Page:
Business Cloud Summit: Is the CIO the biggest obstacle to the Cloud?by
A panel of CIOs debate findings that indicate that it is the CIO himself that is the biggest barrier to Cloud technology adoption.
With a number of surveys indicating that the biggest inhibitor to Cloud development in both private and public sector organisations is the CIO themselves, Cloud technology have found itself battling an unlikely nemesis.
Chairing a debate featuring a panel of leading CIOs, Business Cloud9 editor Stuart Lauchlan noted that surveys pointed to suspicion of the new technology from within the IT department. And there was some agreement from the panel, which included Paul Cheesborough, CIO of the Telegraph Media Group; Alan Lee-Bourke, CIO of the Wise Group, Richard Britton IT Director of Easynet Connect and UK Online, and Andrew Jordan, CIO of Complinet. However, with Cloud technology coming to the fore, the panel indicated that any resistance could ultimately prove futile.
“For so long, CIOs and CFOs have used issues like security and uptime availability as an excuse but that’s starting to wear thin. It’s only a matter of time before we see the Cloud being embraced at CFO and business user level. There’s a pincer movement forming,” noted Paul Cheesborough. “In the next three or four years, time will run out for those arguments and people will no longer be able to move the Cloud to one side”.
Discussing other challenges relating to Cloud adoption, Cheesborough added: "For me, end-user management around the deployment of this technology has been a challenge. Making sure you understand the requirements up front before going down this route is important. The agility and velocity of Cloud technology is impressive and the technology can move quicker than users’ ability to adopt and embrace it."
"The Cloud model is really good if you’re in an environment where business models are changing – your decision-making capabilities have to become quicker, as does your need to implement change and Cloud technology allows you to do that, so it’s a good opportunity, but it can also be disruptive," he added.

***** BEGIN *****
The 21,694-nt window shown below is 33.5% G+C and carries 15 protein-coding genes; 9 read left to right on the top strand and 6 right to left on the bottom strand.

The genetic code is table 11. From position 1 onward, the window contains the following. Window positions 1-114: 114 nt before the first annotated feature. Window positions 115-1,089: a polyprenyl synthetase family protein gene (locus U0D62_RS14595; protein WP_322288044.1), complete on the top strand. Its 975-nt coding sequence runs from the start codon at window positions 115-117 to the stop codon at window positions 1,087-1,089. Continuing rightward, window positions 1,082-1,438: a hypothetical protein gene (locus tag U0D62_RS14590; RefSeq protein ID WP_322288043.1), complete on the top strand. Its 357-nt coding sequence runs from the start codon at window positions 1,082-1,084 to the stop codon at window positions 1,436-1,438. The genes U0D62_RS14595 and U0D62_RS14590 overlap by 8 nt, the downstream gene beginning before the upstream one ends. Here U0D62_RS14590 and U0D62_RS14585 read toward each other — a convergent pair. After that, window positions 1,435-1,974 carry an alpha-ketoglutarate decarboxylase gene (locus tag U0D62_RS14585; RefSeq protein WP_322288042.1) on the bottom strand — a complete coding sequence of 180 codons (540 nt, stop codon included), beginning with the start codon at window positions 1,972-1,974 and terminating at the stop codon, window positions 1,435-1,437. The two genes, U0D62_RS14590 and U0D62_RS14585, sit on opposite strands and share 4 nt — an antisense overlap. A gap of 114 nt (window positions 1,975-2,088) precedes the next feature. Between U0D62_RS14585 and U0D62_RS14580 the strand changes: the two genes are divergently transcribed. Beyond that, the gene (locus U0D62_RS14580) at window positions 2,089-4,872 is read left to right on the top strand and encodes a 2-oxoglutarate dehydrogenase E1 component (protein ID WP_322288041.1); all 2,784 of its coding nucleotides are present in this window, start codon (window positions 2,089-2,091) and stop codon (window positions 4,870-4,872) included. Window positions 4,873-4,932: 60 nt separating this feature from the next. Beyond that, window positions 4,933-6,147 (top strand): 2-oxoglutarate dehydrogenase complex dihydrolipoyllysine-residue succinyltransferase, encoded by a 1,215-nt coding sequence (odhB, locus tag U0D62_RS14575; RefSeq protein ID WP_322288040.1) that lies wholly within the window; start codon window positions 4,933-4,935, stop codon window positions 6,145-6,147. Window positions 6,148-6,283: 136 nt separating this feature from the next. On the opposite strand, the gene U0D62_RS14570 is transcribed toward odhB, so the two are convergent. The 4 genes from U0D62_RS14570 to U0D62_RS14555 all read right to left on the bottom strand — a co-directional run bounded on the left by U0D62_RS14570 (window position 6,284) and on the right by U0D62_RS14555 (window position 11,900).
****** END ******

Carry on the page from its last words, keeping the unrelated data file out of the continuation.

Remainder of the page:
Andrew Jordan of Complinet admitted: "About 18 months ago we received substantial investment with a clear mandate for us to grow the business to scale. It has made my job harder because I have to think of more innovative ways to do traditional things." But Cloud technology had enabled Jordan’s firm to concentrate on the things that really matter, he said. "We’re now building something in two weeks on a platform that already exists, which gets us to a place where we can focus on the business needs."
The ‘s’ word
"While there are lots of benefits to the Cloud, there’s also a darker side to it – a discussion around security," admitted Andrew Jordan.
"It continues to be one of the most commonly asked questions that come my way, but it’s important to separate what is fact and what is perception. Is it de facto that the Cloud is less secure, or do people just have a perception that Google is big and bad and data shouldn’t be trusted there? Should we be running scared?" asked Richard Britton. The answer to this question, he insisted, was ‘no’. "There’s no replacement for good IT governance, but let’s not explode this into something it’s not", he added.
It was also established that some of the perceptions about the Cloud affect the regulation of the sector. "Regulators have not fully understood the Cloud yet and are putting extremely stringent checks in place," said Britton. Alan Lee-Bourke, CIO of the Wise Group, which recently won a £50m contract with the Department for Work and Pensions (DwP), says public sector bodies are particularly wary. "Past experiences with data losses in government has caused them to be more security conscious. Anyone dealing with personal data is required to go through rigorous security planning and have it accredited, as well as conducting monthly penetration tests. In the past this may have taken up to two years, but in our case winning this contract has forced us to do it more quickly."